1)      Community Led - Application must be from groups, charities or non profit organisations. We will not fund projects brought forward by individuals, or that will in anyway benefit a business or land owner. You must be part of a group with constitutional documents, a bank account and a committee of volunteer decision makers
2)      Habitats vrs species - The above guidance shows that you can create, conserve or enhance a whole habitat, for example a woodland, river system or hedgerow are all good candidates for a category DA grant. OR you can apply to help a single species, such as bean geese of greater crested newts. Either way the Habitat or Species MUST be named in the Local Biodiversity Action Plan. Click Here to link with this document.
3)      Take advice - Always talk to the biodiversity Officer at Falkirk council with reference to your project who can advise you of the next steps to take. Do this BEFORE you make an application.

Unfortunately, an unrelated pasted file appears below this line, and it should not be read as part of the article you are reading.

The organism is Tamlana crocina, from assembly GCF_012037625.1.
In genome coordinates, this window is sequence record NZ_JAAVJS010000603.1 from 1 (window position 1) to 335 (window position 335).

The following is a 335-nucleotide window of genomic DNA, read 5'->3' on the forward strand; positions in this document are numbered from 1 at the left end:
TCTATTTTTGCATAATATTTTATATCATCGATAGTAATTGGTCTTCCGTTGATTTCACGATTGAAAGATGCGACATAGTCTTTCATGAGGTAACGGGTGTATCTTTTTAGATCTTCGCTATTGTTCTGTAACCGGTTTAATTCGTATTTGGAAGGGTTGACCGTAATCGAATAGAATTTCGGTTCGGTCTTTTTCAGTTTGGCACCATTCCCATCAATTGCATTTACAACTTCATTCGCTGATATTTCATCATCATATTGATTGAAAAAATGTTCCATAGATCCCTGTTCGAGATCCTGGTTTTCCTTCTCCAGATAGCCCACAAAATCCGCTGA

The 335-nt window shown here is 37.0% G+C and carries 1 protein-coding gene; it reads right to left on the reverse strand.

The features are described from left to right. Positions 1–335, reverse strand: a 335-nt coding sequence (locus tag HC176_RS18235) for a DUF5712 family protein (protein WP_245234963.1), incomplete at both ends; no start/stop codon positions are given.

4)      Wild life Surveys - You will almost certainly be required to perform a “Phase 1 Habitat survey”, to advise the project on what is at the site already, and what you can and cannot do there. Funds allowing, FET is able to financially assist in this  type of thing through it’s Small grants scheme.
5)      Be Concise – a lot of applicants put elements of work into their applications that are in fact Category D, ie Public Amenity works such as paths or structures. It is best to avoid this if only because it confuses Entrust and slows up the project registration process.